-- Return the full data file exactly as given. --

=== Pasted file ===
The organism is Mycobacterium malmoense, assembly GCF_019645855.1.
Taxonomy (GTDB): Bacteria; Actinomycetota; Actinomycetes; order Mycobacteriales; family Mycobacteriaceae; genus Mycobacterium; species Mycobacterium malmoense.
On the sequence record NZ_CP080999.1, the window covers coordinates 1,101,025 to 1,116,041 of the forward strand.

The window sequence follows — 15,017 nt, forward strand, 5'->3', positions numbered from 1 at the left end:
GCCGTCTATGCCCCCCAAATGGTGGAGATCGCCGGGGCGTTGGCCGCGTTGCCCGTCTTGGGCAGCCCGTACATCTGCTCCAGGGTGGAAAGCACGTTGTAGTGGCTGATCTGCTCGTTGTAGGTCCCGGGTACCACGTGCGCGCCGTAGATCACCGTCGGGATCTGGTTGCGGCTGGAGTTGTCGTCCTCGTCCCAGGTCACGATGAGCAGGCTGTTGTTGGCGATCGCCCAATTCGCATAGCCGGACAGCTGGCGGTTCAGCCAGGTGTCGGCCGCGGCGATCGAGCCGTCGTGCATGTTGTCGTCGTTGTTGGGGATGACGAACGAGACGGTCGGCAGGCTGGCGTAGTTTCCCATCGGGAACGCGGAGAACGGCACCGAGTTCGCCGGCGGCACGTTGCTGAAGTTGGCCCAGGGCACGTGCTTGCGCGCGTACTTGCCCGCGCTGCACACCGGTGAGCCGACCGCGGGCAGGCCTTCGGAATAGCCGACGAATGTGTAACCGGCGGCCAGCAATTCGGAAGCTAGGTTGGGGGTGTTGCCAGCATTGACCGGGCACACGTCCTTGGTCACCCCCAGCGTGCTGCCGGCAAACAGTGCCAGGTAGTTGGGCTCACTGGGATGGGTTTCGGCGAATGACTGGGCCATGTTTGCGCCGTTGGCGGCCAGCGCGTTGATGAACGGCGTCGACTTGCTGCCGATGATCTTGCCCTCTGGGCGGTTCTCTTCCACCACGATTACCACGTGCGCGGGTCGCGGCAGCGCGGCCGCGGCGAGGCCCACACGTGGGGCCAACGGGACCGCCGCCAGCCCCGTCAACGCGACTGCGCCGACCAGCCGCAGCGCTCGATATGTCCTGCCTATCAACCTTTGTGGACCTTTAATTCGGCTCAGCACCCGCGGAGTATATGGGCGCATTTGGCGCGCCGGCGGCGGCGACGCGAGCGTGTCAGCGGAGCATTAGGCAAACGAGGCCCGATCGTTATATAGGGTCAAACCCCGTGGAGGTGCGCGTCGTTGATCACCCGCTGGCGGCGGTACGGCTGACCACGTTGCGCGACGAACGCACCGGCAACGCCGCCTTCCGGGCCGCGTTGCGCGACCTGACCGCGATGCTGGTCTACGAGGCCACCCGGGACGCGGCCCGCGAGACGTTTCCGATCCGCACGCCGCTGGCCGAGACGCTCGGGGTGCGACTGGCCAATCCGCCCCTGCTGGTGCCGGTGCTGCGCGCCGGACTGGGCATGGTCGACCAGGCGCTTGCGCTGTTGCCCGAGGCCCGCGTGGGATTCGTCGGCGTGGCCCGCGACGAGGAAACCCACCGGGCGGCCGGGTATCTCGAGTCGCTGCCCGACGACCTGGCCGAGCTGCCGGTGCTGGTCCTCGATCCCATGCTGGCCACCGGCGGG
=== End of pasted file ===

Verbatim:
The organism is Mycobacterium malmoense, assembly GCF_019645855.1.
Taxonomy (GTDB): Bacteria; Actinomycetota; Actinomycetes; order Mycobacteriales; family Mycobacteriaceae; genus Mycobacterium; species Mycobacterium malmoense.
On the sequence record NZ_CP080999.1, the window covers coordinates 1,101,025 to 1,116,041 of the forward strand.

The window sequence follows — 15,017 nt, forward strand, 5'->3', positions numbered from 1 at the left end:
GCCGTCTATGCCCCCCAAATGGTGGAGATCGCCGGGGCGTTGGCCGCGTTGCCCGTCTTGGGCAGCCCGTACATCTGCTCCAGGGTGGAAAGCACGTTGTAGTGGCTGATCTGCTCGTTGTAGGTCCCGGGTACCACGTGCGCGCCGTAGATCACCGTCGGGATCTGGTTGCGGCTGGAGTTGTCGTCCTCGTCCCAGGTCACGATGAGCAGGCTGTTGTTGGCGATCGCCCAATTCGCATAGCCGGACAGCTGGCGGTTCAGCCAGGTGTCGGCCGCGGCGATCGAGCCGTCGTGCATGTTGTCGTCGTTGTTGGGGATGACGAACGAGACGGTCGGCAGGCTGGCGTAGTTTCCCATCGGGAACGCGGAGAACGGCACCGAGTTCGCCGGCGGCACGTTGCTGAAGTTGGCCCAGGGCACGTGCTTGCGCGCGTACTTGCCCGCGCTGCACACCGGTGAGCCGACCGCGGGCAGGCCTTCGGAATAGCCGACGAATGTGTAACCGGCGGCCAGCAATTCGGAAGCTAGGTTGGGGGTGTTGCCAGCATTGACCGGGCACACGTCCTTGGTCACCCCCAGCGTGCTGCCGGCAAACAGTGCCAGGTAGTTGGGCTCACTGGGATGGGTTTCGGCGAATGACTGGGCCATGTTTGCGCCGTTGGCGGCCAGCGCGTTGATGAACGGCGTCGACTTGCTGCCGATGATCTTGCCCTCTGGGCGGTTCTCTTCCACCACGATTACCACGTGCGCGGGTCGCGGCAGCGCGGCCGCGGCGAGGCCCACACGTGGGGCCAACGGGACCGCCGCCAGCCCCGTCAACGCGACTGCGCCGACCAGCCGCAGCGCTCGATATGTCCTGCCTATCAACCTTTGTGGACCTTTAATTCGGCTCAGCACCCGCGGAGTATATGGGCGCATTTGGCGCGCCGGCGGCGGCGACGCGAGCGTGTCAGCGGAGCATTAGGCAAACGAGGCCCGATCGTTATATAGGGTCAAACCCCGTGGAGGTGCGCGTCGTTGATCACCCGCTGGCGGCGGTACGGCTGACCACGTTGCGCGACGAACGCACCGGCAACGCCGCCTTCCGGGCCGCGTTGCGCGACCTGACCGCGATGCTGGTCTACGAGGCCACCCGGGACGCGGCCCGCGAGACGTTTCCGATCCGCACGCCGCTGGCCGAGACGCTCGGGGTGCGACTGGCCAATCCGCCCCTGCTGGTGCCGGTGCTGCGCGCCGGACTGGGCATGGTCGACCAGGCGCTTGCGCTGTTGCCCGAGGCCCGCGTGGGATTCGTCGGCGTGGCCCGCGACGAGGAAACCCACCGGGCGGCCGGGTATCTCGAGTCGCTGCCCGACGACCTGGCCGAGCTGCCGGTGCTGGTCCTCGATCCCATGCTGGCCACCGGCGGG